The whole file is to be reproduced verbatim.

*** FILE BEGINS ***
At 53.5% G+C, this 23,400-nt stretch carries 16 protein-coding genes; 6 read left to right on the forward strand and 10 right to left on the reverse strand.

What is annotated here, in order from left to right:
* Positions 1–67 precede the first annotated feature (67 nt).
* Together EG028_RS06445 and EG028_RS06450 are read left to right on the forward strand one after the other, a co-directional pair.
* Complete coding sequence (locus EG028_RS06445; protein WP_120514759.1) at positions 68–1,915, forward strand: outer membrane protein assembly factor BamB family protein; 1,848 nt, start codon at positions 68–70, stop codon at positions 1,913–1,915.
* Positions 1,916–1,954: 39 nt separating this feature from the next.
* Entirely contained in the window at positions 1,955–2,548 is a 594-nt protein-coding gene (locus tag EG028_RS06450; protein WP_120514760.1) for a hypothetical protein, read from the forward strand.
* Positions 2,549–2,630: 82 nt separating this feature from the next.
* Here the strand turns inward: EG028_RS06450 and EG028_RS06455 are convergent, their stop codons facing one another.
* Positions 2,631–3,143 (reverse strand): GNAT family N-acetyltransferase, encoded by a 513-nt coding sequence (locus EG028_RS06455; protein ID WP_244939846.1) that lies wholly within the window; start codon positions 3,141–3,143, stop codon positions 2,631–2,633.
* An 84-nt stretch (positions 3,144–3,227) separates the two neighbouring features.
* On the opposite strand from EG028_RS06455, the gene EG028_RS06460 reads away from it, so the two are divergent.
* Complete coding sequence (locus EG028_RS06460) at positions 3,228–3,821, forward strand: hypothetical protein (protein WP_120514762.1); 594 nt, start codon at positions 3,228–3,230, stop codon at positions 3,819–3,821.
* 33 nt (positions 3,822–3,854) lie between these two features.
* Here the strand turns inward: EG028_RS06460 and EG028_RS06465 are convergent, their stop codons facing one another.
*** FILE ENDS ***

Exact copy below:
At 53.5% G+C, this 23,400-nt stretch carries 16 protein-coding genes; 6 read left to right on the forward strand and 10 right to left on the reverse strand.

What is annotated here, in order from left to right:
* Positions 1–67 precede the first annotated feature (67 nt).
* Together EG028_RS06445 and EG028_RS06450 are read left to right on the forward strand one after the other, a co-directional pair.
* Complete coding sequence (locus EG028_RS06445; protein WP_120514759.1) at positions 68–1,915, forward strand: outer membrane protein assembly factor BamB family protein; 1,848 nt, start codon at positions 68–70, stop codon at positions 1,913–1,915.
* Positions 1,916–1,954: 39 nt separating this feature from the next.
* Entirely contained in the window at positions 1,955–2,548 is a 594-nt protein-coding gene (locus tag EG028_RS06450; protein WP_120514760.1) for a hypothetical protein, read from the forward strand.
* Positions 2,549–2,630: 82 nt separating this feature from the next.
* Here the strand turns inward: EG028_RS06450 and EG028_RS06455 are convergent, their stop codons facing one another.
* Positions 2,631–3,143 (reverse strand): GNAT family N-acetyltransferase, encoded by a 513-nt coding sequence (locus EG028_RS06455; protein ID WP_244939846.1) that lies wholly within the window; start codon positions 3,141–3,143, stop codon positions 2,631–2,633.
* An 84-nt stretch (positions 3,144–3,227) separates the two neighbouring features.
* On the opposite strand from EG028_RS06455, the gene EG028_RS06460 reads away from it, so the two are divergent.
* Complete coding sequence (locus EG028_RS06460) at positions 3,228–3,821, forward strand: hypothetical protein (protein WP_120514762.1); 594 nt, start codon at positions 3,228–3,230, stop codon at positions 3,819–3,821.
* 33 nt (positions 3,822–3,854) lie between these two features.
* Here the strand turns inward: EG028_RS06460 and EG028_RS06465 are convergent, their stop codons facing one another.